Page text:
Chevy’s latest truck was built to rock.
The Colorado ZR2 is a serious off-roading version of the small pickup.
The ZR2 features a 3.5-inch wider track and 2-inch lift compared to other Colorados, giving it 10.3 inches of ground clearance, which is more than a Jeep Wrangler Rubicon offers. It rides on a unique suspension featuring spool valve shocks made by Multimatic that use technology developed for Formula One race cars and the Camaro Z/28 and provide varying levels of damping depending on wheel position.
The body has been modified to offer improved approach and departure angles, although by exactly how much has not been revealed. A full complement of skid plates and steel tube rockers is standard, and a bed-mounted spare tire carrier is available to protect that crucial lifeline from being damaged underneath in the middle of nowhere.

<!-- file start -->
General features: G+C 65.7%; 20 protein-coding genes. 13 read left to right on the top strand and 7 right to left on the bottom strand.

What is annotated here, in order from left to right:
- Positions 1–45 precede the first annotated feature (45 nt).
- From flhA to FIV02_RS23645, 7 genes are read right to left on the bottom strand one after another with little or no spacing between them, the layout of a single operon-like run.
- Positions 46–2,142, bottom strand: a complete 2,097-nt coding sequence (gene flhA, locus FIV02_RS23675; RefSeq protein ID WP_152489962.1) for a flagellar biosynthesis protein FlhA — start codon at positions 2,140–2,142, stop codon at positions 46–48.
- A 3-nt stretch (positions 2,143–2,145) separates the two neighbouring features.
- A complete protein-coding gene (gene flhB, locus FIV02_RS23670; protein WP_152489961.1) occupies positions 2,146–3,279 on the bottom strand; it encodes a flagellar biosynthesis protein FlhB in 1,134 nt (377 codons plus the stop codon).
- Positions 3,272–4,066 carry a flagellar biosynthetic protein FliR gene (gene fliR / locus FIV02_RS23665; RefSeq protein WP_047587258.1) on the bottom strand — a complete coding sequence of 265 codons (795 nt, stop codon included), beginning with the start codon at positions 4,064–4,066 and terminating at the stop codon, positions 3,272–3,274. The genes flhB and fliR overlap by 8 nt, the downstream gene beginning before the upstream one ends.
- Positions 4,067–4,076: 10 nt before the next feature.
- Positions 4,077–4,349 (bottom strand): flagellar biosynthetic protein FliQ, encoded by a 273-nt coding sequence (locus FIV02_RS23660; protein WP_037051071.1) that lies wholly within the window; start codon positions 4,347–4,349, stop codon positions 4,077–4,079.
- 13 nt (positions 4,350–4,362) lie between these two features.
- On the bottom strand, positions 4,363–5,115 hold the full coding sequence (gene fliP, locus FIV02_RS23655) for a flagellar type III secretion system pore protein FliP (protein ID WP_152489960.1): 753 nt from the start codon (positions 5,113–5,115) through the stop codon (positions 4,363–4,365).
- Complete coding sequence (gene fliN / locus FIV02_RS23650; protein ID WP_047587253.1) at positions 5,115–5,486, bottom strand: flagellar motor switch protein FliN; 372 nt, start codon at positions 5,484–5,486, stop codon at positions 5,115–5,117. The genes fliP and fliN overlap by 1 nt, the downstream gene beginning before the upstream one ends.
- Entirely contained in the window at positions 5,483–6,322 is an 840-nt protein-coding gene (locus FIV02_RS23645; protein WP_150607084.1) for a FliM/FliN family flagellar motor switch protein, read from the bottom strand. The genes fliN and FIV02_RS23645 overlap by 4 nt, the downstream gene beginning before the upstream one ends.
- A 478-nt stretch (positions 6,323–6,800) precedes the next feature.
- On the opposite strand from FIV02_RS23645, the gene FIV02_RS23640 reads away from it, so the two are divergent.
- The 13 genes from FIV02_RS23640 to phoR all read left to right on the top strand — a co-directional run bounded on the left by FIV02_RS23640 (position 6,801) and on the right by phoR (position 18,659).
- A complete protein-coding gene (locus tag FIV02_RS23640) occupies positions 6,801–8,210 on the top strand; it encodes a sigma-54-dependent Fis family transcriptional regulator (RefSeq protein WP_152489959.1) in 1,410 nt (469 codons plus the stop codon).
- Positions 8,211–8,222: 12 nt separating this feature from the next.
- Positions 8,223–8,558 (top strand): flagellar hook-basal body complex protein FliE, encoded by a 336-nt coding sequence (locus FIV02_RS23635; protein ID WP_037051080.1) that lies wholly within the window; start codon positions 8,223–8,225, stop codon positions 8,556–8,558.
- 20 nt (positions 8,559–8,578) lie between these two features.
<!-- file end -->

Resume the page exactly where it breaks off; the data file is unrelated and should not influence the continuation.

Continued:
The ZR2 will be available with either a 308 hp 3.6-liter V6 or the Colorado’s turbodiesel four-cylinder that puts out 181 hp and 369 lb-ft of torque. Both engines come with an eight-speed automatic transmission and locking front and rear differentials. There’s also a locking transfer case, and a total of nine drive modes that cover everything from high speed desert running, to rock crawling and trips to the mall. The tow rating tops out at 5,000 pounds, and the ZR2 can carry a payload of up to 1,100 pounds.
Pricing for the ZR2 has not been announced, but its closest competitor, the full-size Ford F-150 Raptor starts at $49,520, so it will likely undercut that by a significant margin. The ZR2 will be offered in both extended cab and crew cab versions when it goes on sale next year.